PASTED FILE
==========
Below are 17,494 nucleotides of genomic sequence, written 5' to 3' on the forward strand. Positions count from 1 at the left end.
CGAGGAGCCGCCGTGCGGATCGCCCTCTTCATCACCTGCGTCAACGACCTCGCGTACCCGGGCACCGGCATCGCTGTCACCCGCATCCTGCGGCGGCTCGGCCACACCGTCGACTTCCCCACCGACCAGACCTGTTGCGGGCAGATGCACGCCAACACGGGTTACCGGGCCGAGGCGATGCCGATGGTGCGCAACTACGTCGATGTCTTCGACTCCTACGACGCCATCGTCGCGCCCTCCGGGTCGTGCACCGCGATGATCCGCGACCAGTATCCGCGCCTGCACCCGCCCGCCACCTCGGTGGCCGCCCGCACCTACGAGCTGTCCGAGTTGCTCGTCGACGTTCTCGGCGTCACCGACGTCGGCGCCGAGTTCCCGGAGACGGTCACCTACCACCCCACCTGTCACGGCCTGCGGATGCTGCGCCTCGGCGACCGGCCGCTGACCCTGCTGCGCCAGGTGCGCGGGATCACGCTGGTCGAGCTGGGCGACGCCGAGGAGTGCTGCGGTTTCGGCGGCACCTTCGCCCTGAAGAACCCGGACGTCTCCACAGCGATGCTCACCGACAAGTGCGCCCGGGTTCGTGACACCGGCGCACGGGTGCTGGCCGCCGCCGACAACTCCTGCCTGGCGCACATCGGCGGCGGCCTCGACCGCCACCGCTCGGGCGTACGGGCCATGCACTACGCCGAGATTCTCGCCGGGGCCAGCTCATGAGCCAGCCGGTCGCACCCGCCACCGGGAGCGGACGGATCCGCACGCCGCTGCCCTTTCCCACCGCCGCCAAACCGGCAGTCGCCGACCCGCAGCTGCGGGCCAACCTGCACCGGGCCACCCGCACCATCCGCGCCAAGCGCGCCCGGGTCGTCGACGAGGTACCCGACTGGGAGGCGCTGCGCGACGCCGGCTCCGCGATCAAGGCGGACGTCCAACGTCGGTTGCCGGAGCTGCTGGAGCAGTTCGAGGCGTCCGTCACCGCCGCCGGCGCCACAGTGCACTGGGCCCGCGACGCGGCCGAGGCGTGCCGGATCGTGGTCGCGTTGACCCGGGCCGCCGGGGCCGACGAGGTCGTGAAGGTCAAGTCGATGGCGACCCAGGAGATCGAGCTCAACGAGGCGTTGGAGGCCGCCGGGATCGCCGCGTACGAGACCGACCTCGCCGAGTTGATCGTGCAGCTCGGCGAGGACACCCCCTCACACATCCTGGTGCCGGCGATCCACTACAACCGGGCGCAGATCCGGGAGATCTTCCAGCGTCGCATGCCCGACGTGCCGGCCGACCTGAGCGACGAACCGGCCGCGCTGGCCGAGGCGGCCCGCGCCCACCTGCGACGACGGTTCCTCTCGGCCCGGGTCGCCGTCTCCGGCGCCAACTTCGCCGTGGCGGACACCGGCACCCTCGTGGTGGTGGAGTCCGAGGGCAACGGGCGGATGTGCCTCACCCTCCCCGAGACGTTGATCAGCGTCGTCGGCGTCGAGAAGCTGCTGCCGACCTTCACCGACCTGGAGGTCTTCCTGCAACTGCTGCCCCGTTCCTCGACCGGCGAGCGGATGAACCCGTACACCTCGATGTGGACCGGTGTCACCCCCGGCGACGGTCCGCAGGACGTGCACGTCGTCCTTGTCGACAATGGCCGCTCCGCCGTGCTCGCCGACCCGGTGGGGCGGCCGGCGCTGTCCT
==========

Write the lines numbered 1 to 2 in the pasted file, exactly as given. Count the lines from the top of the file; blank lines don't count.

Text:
Below are 17,494 nucleotides of genomic sequence, written 5' to 3' on the forward strand. Positions count from 1 at the left end.
CGAGGAGCCGCCGTGCGGATCGCCCTCTTCATCACCTGCGTCAACGACCTCGCGTACCCGGGCACCGGCATCGCTGTCACCCGCATCCTGCGGCGGCTCGGCCACACCGTCGACTTCCCCACCGACCAGACCTGTTGCGGGCAGATGCACGCCAACACGGGTTACCGGGCCGAGGCGATGCCGATGGTGCGCAACTACGTCGATGTCTTCGACTCCTACGACGCCATCGTCGCGCCCTCCGGGTCGTGCACCGCGATGATCCGCGACCAGTATCCGCGCCTGCACCCGCCCGCCACCTCGGTGGCCGCCCGCACCTACGAGCTGTCCGAGTTGCTCGTCGACGTTCTCGGCGTCACCGACGTCGGCGCCGAGTTCCCGGAGACGGTCACCTACCACCCCACCTGTCACGGCCTGCGGATGCTGCGCCTCGGCGACCGGCCGCTGACCCTGCTGCGCCAGGTGCGCGGGATCACGCTGGTCGAGCTGGGCGACGCCGAGGAGTGCTGCGGTTTCGGCGGCACCTTCGCCCTGAAGAACCCGGACGTCTCCACAGCGATGCTCACCGACAAGTGCGCCCGGGTTCGTGACACCGGCGCACGGGTGCTGGCCGCCGCCGACAACTCCTGCCTGGCGCACATCGGCGGCGGCCTCGACCGCCACCGCTCGGGCGTACGGGCCATGCACTACGCCGAGATTCTCGCCGGGGCCAGCTCATGAGCCAGCCGGTCGCACCCGCCACCGGGAGCGGACGGATCCGCACGCCGCTGCCCTTTCCCACCGCCGCCAAACCGGCAGTCGCCGACCCGCAGCTGCGGGCCAACCTGCACCGGGCCACCCGCACCATCCGCGCCAAGCGCGCCCGGGTCGTCGACGAGGTACCCGACTGGGAGGCGCTGCGCGACGCCGGCTCCGCGATCAAGGCGGACGTCCAACGTCGGTTGCCGGAGCTGCTGGAGCAGTTCGAGGCGTCCGTCACCGCCGCCGGCGCCACAGTGCACTGGGCCCGCGACGCGGCCGAGGCGTGCCGGATCGTGGTCGCGTTGACCCGGGCCGCCGGGGCCGACGAGGTCGTGAAGGTCAAGTCGATGGCGACCCAGGAGATCGAGCTCAACGAGGCGTTGGAGGCCGCCGGGATCGCCGCGTACGAGACCGACCTCGCCGAGTTGATCGTGCAGCTCGGCGAGGACACCCCCTCACACATCCTGGTGCCGGCGATCCACTACAACCGGGCGCAGATCCGGGAGATCTTCCAGCGTCGCATGCCCGACGTGCCGGCCGACCTGAGCGACGAACCGGCCGCGCTGGCCGAGGCGGCCCGCGCCCACCTGCGACGACGGTTCCTCTCGGCCCGGGTCGCCGTCTCCGGCGCCAACTTCGCCGTGGCGGACACCGGCACCCTCGTGGTGGTGGAGTCCGAGGGCAACGGGCGGATGTGCCTCACCCTCCCCGAGACGTTGATCAGCGTCGTCGGCGTCGAGAAGCTGCTGCCGACCTTCACCGACCTGGAGGTCTTCCTGCAACTGCTGCCCCGTTCCTCGACCGGCGAGCGGATGAACCCGTACACCTCGATGTGGACCGGTGTCACCCCCGGCGACGGTCCGCAGGACGTGCACGTCGTCCTTGTCGACAATGGCCGCTCCGCCGTGCTCGCCGACCCGGTGGGGCGGCCGGCGCTGTCCT